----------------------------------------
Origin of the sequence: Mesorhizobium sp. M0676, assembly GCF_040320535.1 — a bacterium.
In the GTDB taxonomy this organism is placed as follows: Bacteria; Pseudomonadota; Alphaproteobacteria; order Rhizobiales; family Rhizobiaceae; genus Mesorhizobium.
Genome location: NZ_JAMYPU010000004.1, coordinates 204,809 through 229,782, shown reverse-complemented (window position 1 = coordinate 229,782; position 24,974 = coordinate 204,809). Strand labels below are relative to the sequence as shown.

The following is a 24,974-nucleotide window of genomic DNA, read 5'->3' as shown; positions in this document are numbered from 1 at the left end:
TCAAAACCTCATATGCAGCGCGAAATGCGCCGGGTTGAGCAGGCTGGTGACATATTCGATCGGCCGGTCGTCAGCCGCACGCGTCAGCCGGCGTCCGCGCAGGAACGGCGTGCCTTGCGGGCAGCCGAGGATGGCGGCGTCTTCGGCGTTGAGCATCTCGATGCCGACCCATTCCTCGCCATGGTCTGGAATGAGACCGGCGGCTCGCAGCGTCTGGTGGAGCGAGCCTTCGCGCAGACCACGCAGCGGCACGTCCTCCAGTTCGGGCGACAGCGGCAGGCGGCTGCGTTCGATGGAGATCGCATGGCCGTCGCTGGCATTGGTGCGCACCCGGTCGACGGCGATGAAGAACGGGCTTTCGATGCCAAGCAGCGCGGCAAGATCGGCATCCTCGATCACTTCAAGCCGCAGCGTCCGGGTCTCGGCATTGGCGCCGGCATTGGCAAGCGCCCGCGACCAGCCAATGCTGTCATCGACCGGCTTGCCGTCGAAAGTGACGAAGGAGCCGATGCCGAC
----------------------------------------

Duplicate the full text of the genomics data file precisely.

Origin of the sequence: Mesorhizobium sp. M0676, assembly GCF_040320535.1 — a bacterium.
In the GTDB taxonomy this organism is placed as follows: Bacteria; Pseudomonadota; Alphaproteobacteria; order Rhizobiales; family Rhizobiaceae; genus Mesorhizobium.
Genome location: NZ_JAMYPU010000004.1, coordinates 204,809 through 229,782, shown reverse-complemented (window position 1 = coordinate 229,782; position 24,974 = coordinate 204,809). Strand labels below are relative to the sequence as shown.

The following is a 24,974-nucleotide window of genomic DNA, read 5'->3' as shown; positions in this document are numbered from 1 at the left end:
TCAAAACCTCATATGCAGCGCGAAATGCGCCGGGTTGAGCAGGCTGGTGACATATTCGATCGGCCGGTCGTCAGCCGCACGCGTCAGCCGGCGTCCGCGCAGGAACGGCGTGCCTTGCGGGCAGCCGAGGATGGCGGCGTCTTCGGCGTTGAGCATCTCGATGCCGACCCATTCCTCGCCATGGTCTGGAATGAGACCGGCGGCTCGCAGCGTCTGGTGGAGCGAGCCTTCGCGCAGACCACGCAGCGGCACGTCCTCCAGTTCGGGCGACAGCGGCAGGCGGCTGCGTTCGATGGAGATCGCATGGCCGTCGCTGGCATTGGTGCGCACCCGGTCGACGGCGATGAAGAACGGGCTTTCGATGCCAAGCAGCGCGGCAAGATCGGCATCCTCGATCACTTCAAGCCGCAGCGTCCGGGTCTCGGCATTGGCGCCGGCATTGGCAAGCGCCCGCGACCAGCCAATGCTGTCATCGACCGGCTTGCCGTCGAAAGTGACGAAGGAGCCGATGCCGAC